- Phaethon's Children: The Este Court and Its Culture in Early Modern Ferrara
Why Phaeton? According to one version, Helios's miscreant offspring wrecked the family vehicle by crashing into the Po River near Ferrara. This provided local humanists and artists with an offer they could not refuse. From their pens and palettes poured one panegyric after another linking the city and its enlightened rulers with the sun, swans, mourning plaints, and a wide range of poetic and other allusions that issued from this singularly fertile myth. Phaeton's children can thus be understood as a family of motifs, an impressive array of images and concepts that lent thematic continuity to one of early modern Europe's richest civic cultures.
The metaphor takes on another meaning in this book. The children of Phaeton can also be understood, sensu lato, to mean the community of historians, art historians, literary scholars, and other specialists who labor in the vineyard of early modern Ferrara. They are, alas, an unhappy lot. Their grievance is the centuries-long mistreatment of their object of study. Ferrara's usual fate, they lament, is to be ignored. What is worse, when it is noticed it is misunderstood, and often maligned. Part of the blame can be assigned to proximity to Florence, report [End Page 856] of whose superior charms has deterred too many innocents from inspecting its old rival. But a wider cast of characters shares responsibility for the neglect of Ferrara. Hence the most disgruntled author in this volume — the venerable elder brother of the tribe, Werner Gundersheimer, whose 1973 Ferrara: The Style of a Renaissance Despotism is still the leading monograph on the subject — takes to task virtually every Anglo-American visitor to Ferrara from the seventeenth to nineteenth centuries (there weren't many) for not appreciating the town properly. The subtitle of his chapter — "English and American Travelers and the Failure of Understanding" — says it all.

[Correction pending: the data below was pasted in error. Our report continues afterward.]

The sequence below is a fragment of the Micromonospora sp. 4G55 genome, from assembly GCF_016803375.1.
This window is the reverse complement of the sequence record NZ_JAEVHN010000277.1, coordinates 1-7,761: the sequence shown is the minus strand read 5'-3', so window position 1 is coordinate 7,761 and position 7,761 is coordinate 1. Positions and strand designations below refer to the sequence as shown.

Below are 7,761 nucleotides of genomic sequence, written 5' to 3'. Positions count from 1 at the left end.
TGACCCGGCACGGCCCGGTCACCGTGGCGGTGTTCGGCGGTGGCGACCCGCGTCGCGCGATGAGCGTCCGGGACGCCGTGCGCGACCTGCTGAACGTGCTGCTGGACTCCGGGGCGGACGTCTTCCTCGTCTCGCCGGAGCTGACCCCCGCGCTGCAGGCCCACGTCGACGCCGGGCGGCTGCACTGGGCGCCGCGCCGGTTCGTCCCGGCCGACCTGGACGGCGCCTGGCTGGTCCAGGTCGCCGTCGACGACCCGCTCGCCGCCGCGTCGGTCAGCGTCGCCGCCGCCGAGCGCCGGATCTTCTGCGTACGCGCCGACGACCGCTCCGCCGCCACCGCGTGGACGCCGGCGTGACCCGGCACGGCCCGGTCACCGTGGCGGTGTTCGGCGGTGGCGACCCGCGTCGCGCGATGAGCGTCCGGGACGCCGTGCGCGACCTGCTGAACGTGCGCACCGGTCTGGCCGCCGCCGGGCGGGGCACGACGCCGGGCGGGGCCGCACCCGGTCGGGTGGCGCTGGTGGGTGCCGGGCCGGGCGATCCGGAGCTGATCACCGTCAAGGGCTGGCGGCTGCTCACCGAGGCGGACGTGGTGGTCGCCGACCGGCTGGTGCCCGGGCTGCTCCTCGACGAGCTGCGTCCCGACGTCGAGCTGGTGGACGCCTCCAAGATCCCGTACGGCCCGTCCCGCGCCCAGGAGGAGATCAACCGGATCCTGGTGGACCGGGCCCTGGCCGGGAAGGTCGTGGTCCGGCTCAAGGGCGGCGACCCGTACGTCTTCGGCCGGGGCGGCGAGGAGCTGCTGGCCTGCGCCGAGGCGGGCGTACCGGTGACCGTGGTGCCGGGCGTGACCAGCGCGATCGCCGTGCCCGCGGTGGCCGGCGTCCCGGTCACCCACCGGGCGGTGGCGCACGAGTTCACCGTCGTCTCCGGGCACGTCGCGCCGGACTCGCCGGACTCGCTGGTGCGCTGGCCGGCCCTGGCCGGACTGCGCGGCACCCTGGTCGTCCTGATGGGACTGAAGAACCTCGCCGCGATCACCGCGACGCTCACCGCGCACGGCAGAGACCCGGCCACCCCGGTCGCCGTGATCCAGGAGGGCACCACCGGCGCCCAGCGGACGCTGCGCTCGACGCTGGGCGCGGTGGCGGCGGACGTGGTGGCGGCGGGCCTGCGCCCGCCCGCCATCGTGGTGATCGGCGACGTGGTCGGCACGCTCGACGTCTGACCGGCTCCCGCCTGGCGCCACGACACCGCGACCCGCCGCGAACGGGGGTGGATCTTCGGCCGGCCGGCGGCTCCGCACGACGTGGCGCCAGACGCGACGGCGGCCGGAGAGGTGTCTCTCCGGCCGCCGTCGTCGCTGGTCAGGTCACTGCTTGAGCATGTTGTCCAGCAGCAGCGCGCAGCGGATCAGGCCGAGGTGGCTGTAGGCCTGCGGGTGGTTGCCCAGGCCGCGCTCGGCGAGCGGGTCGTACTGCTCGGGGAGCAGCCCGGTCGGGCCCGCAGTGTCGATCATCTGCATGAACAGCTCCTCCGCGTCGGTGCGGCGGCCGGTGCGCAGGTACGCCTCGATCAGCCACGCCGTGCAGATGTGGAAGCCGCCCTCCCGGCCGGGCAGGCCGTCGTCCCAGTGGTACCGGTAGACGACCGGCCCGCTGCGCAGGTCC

Needless to say, much of this protest — even the Florence-bashing that seems to be everywhere in vogue these days — is served up tongue-in-cheek. Only a churl indeed would complain about the hardships of research within one of the most vital centers of Renaissance Italian culture, and which is still one of Italy's most striking cities. Appreciation of both cultural vitality and urban beauty comes across clearly in this work, which is devoted to exploring diverse facets of Ferrara's political and cultural history from the fifteenth century to its absorption by the Papal States in 1598. (Social history has only one representative in the volume, in the form of Diane Ghirardo's well-illustrated essay on the loci of prostitution in the city.) Among the many subjects treated, three loom especially large: the Este dynasty and its more distinctive traits, ranging from its cultural patronage to the unusually high levels of illegitimate successors to the lordship; local historical writing, both within humanist court circles and by civic chroniclers working in the vernacular; and texts by the stars of the local literary firmament, above all Boiardo, Ariosto, and Tasso. Taken together, the portrait that emerges is one of a city which, its relatively small size and frequent threats to its independence notwithstanding, managed to distinguish itself for several generations as a major center of cultural creativity.
This book will interest a wide range of readers, even if there are some gaps in its coverage, as its coeditor Dennis Looney readily admits. Too little is said of religion, especially in the wake of Adriano Prosperi's L'eresia del libro grande (2000), an extraordinary biography of the prophet Giorgio Siculo, whose execution in 1551 failed to dampen the enthusiasm of his large local following. There is, moreover, hardly a word said about architecture and urban planning, one of the city's greater claims to fame during the Renaissance, as well as one of the...